Despite awareness nationwide, heart disease is projected to increase

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It’s no secret that heart disease is one of the top killers in the United States, but despite people becoming more aware of the disease, rates are projected to increase.

Over 600,000 people die of heart disease every year, which is 1 in 4 deaths, according to the Centers for Disease Control and Prevention.

The National Heart, Lung and Blood Institute, coronary heart disease states that the disease increases for both men and women after the age of fifty-five. Dr. Jose Teixeira, a cardiologist at Rapid City Regional Hospital, says plaque begins to accumulate in the arteries as early as childhood and adolescent years.

“Well it's actually interesting, because the coronary artery disease we're talking about is like a pediatric disease,” Teixeira says. “It starts very early in life and there's a buildup in plaque on the interior of the arteries that eventually causes blockage 30-40 years later.”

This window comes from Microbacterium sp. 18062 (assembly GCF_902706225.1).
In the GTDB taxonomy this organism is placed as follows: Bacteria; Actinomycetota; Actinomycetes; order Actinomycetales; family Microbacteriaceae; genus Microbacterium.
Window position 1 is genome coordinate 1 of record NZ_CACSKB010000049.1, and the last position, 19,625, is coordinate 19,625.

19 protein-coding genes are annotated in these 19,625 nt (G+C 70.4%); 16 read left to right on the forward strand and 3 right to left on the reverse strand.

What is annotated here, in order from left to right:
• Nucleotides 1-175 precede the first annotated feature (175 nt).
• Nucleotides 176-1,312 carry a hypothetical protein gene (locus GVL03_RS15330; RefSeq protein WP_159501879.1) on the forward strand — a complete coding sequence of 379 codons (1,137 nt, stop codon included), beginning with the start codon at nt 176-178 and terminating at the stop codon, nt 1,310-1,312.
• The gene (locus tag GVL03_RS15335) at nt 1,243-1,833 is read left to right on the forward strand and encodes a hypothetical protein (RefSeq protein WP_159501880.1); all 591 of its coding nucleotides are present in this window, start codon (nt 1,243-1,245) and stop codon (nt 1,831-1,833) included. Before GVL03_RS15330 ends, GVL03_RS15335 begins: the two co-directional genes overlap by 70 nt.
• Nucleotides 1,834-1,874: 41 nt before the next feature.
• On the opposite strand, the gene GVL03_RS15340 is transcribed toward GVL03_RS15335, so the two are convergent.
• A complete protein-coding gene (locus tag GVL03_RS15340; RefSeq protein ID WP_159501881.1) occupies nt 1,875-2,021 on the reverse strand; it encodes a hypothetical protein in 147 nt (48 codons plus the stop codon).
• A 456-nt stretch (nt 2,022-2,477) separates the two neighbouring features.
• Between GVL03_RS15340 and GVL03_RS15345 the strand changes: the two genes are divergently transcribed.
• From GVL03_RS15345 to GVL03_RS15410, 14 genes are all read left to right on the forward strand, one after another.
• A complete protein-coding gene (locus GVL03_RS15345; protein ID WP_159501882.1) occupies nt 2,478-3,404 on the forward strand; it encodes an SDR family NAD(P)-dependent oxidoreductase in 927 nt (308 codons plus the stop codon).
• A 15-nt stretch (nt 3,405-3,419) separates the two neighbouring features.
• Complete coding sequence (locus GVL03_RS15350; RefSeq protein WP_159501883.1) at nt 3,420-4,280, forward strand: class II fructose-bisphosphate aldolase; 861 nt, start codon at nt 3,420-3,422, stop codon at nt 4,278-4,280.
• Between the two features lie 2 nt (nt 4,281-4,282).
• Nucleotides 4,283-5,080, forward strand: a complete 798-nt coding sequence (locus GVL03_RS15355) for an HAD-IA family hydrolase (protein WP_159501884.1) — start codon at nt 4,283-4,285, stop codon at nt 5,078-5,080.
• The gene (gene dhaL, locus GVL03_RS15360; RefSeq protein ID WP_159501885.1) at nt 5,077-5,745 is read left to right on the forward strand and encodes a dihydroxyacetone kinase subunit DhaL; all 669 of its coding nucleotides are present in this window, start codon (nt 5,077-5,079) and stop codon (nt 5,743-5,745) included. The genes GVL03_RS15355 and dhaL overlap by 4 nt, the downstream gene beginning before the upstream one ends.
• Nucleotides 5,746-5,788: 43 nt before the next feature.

Teixeira also says that autopsies were conducted on dead soldiers during the Veitnam War, and plaque buildup was discovered in soldiers who were no more than 20 years old.

The American Heart Association predicts that by the year 2035, the costs related to the disease will double to $1.1 trillion. And rates don't look like they'll decrease any time soon as obesity continues to rise.

“I think the big concern is the epidemic of obesity,” Teixeira says. “We've started seeing younger and younger people and that's certainly going to reflect and develop on diabetes. And diabetes leads to coronary artery disease.”

The AHA also predicts that by 2035, more than 123 million Americans will have high blood pressure, 24 million will have coronary heart disease and more than 11 million will have experienced a stroke.

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